We’ve become accustomed to Jurgen Klopp’s Liverpool being well-organised and energetic without the ball, but Saturday’s 4-1 win over Manchester City demonstrated things are improving rapidly at the other end, too.
Liverpool’s pressing was again excellent, with the midfielders constantly winning possession in advanced positions – but whereas previously the attacking players then looked too tired to then contribute anything in possession, Liverpool created plenty of chances at the Etihad. Were it not for a couple of fine Joe Hart saves, the scoreline could have been even more resounding.
The most positive aspect of the performance was the relationship between two Brazilian attackers. Roberto Firmino made an inconsistent start to this Premier League career, while Philippe Coutinho was struggling to influence games regularly under Brendan Rodgers. Since the arrival of Klopp, however, both players look much more lively – and, judging from Saturday’s display, they’re on the same wavelength in terms of link play.
The statistics show they combined 15 times at the Etihad, which included teeing up one another for the second and third goals.
The pattern of passes from Coutinho to Firmino is particularly interesting – all are played from inside-left positions, all are forward passes, and all are played inside to Firmino who usually took up slightly right-of-centre positions. These passes seem particularly direct, which was a key feature of Liverpool’s attacking on Saturday – they won the ball quickly, then used it quickly too.
Firmino the fascinating false nine
Firmino’s passes are less direct, as you’d expect for a forward playing in a midfield, but it was notable that Firmino was always looking for his Brazilian compatriot’s movement into goalscoring positions. This is what Firmino provides Liverpool when playing in this slightly unfamiliar false centre-forward role – he attempted plenty of shots from dangerous positions, but he retains the mentality of a playmaker.
Liverpool’s second goal, scored by Coutinho, demonstrated this perfectly. Firmino was played in, when sprinting from a central position into an inside-right zone. Coutinho was making a dangerous run behind him, and into a goalscoring position to the opposite side of the box, and Firmino’s pass in behind the defence was brilliantly weighted, allowing Coutinho to run onto the ball and shoot first-time.
The key to the move wasn’t the pass, or the finish, but the fact that Firmino looked over his shoulder to check for support when running onto the ball. Daniel Sturridge or Christian Benteke would have had their head down, but Firmino was keen to check for support.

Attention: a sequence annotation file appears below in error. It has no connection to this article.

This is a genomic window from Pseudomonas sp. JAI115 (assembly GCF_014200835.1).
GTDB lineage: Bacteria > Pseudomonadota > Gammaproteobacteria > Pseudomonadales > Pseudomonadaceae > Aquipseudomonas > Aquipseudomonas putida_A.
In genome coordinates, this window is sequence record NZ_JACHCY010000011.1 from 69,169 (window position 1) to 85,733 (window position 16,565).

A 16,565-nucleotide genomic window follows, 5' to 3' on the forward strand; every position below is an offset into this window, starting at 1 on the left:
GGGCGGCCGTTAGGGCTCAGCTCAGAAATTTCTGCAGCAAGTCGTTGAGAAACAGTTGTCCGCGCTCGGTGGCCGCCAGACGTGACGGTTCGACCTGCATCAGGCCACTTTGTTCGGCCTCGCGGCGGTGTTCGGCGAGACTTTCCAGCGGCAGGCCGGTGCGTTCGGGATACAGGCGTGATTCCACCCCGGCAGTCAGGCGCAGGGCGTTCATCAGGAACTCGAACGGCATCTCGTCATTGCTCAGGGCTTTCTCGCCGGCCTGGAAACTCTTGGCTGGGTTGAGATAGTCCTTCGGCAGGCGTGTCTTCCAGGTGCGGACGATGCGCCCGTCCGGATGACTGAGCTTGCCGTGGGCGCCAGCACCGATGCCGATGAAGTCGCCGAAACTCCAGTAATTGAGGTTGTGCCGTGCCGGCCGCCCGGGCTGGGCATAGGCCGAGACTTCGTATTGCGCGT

Coutinho and cute combinations
Coutinho repaid the favour for Liverpool’s third goal, collecting an extravagant Emre Can backheel in the behind the Manchester City defence (who insist on holding their offside line on the edge of the penalty box, even when this makes a through-ball alarmingly easy) before playing a delightfully selfless pass just inside, bypassing Joe Hart and presenting Firmino with an open goal. Both glanced across nervously to the linesman, but Firmino had just about kept himself onside by being behind the ball.
It’s this type of move Klopp will be particularly happy about – quick passing combinations showing harmony and cohesion in the final third is the mark of a great attacking side, and he’d previously been frustrated by the lack of quality when Liverpool won the ball quickly. This performance sets the standard, and felt like the true beginning of the Klopp era.
The only question is what Klopp decides to do when Benteke and Sturridge return. Theoretically Firmino would be equally comfortable in the inside-right role Adam Lallana played yesterday, but Sturridge would need to offer similar awareness in the centre-forward role for Liverpool to play this kind of football. Regardless of the XI, it’s difficult to imagine Liverpool playing better: this win was almost flawless.
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